Getting good outcomes from major surgery doesn’t just depend on what happens during the operation. The whole journey counts – from the decision to operate, through preparation for surgery, the operation itself, and the care we receive afterwards. Simon Howell outlines how ‘perioperative care’ could be the next big revolution in surgical medicine.
In the past, studies of surgery have often focused on survival in the first 30 days after the operation, what’s known as ‘perioperative mortality’.
But our immediate survival is only one of many outcomes that matter to us as patients! We hope for – and expect – to survive beyond one lunar orbit (to paraphrase a seminal article) and look forward to enjoying an acceptable quality of life after surgery.
If you’re healthy and undergoing a relatively minor operation, like a hernia repair, most of the time this is what you can expect. But this is not the case for major surgery and for those with co-existing conditions, such as respiratory or heart disease.
Even in the best hands, the risk of at least one problem after major abdominal surgery is over 30%. The risk of a life-changing complication is smaller, but important.
And there’s now clear evidence that post-operative complications have an impact months – even years – later. If you have a significant complication after surgery, you’re more likely to experience other medical problems in the years that follow.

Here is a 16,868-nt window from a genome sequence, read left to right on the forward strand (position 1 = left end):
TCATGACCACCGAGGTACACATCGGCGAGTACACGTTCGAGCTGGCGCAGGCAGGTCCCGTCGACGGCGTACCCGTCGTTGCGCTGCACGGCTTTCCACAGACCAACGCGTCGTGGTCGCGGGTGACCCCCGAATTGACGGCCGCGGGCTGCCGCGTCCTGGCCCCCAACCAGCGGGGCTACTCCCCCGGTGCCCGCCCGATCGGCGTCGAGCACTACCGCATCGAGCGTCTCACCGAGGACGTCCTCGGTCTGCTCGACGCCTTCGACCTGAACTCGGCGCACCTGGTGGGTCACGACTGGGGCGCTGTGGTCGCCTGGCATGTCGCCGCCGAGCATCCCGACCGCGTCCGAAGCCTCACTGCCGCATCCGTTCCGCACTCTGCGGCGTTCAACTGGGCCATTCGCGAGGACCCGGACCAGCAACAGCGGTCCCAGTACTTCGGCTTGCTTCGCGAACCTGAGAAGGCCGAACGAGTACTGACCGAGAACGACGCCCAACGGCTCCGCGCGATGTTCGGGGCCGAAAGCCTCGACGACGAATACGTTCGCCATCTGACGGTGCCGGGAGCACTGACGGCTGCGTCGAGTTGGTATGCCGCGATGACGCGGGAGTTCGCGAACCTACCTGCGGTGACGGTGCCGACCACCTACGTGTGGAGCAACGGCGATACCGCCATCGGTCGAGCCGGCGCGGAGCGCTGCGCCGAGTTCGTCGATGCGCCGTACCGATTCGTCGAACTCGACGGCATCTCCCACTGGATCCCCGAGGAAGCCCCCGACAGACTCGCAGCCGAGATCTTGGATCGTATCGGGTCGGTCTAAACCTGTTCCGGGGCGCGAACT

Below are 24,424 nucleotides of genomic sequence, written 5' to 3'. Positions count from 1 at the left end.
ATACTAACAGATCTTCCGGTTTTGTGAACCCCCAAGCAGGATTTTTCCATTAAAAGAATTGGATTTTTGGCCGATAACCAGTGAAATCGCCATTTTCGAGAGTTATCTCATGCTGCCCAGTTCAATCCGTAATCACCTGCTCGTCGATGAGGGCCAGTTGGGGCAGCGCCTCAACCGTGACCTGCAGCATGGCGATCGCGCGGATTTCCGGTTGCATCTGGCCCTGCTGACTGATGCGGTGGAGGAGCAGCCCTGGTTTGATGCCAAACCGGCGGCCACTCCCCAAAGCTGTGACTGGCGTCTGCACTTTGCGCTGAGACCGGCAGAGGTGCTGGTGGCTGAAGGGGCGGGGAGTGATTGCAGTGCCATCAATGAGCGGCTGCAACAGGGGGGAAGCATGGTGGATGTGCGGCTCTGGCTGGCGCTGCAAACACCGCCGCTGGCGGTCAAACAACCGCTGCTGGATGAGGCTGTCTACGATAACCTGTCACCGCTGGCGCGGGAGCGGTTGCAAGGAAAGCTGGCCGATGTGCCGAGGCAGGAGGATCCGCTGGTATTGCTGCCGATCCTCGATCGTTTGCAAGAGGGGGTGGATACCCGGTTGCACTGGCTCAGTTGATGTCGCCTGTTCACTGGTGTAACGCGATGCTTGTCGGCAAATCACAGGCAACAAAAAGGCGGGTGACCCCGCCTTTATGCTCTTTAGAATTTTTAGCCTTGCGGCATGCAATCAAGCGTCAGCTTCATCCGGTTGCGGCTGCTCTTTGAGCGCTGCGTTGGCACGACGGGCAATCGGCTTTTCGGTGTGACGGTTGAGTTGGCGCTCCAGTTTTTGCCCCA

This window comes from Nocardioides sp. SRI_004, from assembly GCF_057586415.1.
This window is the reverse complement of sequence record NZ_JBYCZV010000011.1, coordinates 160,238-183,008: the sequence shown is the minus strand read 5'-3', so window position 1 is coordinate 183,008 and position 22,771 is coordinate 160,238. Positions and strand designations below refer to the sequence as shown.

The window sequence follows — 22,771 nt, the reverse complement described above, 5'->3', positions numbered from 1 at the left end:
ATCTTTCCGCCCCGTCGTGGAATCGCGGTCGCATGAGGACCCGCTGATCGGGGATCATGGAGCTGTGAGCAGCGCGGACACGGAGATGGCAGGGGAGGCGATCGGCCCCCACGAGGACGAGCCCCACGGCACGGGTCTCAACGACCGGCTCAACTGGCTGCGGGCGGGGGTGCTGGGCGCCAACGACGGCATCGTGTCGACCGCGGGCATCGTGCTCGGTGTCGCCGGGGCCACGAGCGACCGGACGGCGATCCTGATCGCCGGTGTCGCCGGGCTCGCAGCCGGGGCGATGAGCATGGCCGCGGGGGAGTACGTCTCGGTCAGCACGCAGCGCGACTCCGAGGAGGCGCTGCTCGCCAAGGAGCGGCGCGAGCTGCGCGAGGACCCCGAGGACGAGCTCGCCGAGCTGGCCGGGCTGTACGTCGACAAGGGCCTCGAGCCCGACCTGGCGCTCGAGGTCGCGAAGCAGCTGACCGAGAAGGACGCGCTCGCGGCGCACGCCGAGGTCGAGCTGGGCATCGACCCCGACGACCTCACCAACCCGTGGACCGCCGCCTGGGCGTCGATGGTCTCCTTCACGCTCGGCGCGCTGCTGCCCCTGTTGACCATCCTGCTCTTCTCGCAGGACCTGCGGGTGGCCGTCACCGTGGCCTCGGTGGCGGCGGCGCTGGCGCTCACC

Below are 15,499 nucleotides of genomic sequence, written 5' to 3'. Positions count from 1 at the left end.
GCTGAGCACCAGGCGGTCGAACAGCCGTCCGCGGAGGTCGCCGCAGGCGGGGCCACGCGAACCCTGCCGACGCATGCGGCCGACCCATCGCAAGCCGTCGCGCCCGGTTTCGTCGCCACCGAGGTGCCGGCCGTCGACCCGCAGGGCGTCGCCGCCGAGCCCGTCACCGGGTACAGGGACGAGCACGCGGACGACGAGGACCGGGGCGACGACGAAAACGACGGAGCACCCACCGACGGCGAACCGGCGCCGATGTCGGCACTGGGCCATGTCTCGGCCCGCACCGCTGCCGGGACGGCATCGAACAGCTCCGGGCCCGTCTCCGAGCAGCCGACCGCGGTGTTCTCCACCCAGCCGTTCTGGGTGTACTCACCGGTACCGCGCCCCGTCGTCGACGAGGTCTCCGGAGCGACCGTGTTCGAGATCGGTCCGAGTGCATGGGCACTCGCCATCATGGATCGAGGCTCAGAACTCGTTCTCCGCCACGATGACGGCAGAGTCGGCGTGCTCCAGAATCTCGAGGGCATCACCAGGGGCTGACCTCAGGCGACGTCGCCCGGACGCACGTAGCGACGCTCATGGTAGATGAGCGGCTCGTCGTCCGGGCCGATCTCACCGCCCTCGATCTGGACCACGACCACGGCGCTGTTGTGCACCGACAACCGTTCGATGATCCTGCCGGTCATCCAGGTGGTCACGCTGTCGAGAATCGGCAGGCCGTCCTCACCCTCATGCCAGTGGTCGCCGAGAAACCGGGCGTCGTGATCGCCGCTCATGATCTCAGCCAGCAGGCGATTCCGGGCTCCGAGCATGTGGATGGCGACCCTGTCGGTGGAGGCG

Effective perioperative care doesn’t just depend on skilled clinical input. Patients need a coordinated ‘pathway’ of care that crosses through many disciplines and specialties.
Getting the best care for patients before, during and after their surgery is at the heart of my research.
I’m part of the Yorkshire Cancer Research Bowel Cancer Improvement Programme (YCRBCIP), which aims to improve survival for people in Yorkshire and Humber who have colorectal cancer.
Funded by Yorkshire Cancer Research, BCIP’s work spans diagnosis, drug and radiotherapy treatments, surgery, and what we now call perioperative care.
Anaesthesia is at the heart of perioperative care
I’ve come to this project after a long career in anaesthesia. As well as leading this BCIP work, I’m an Associate Professor of Anaesthesia in the Leeds Institute of Medical Research.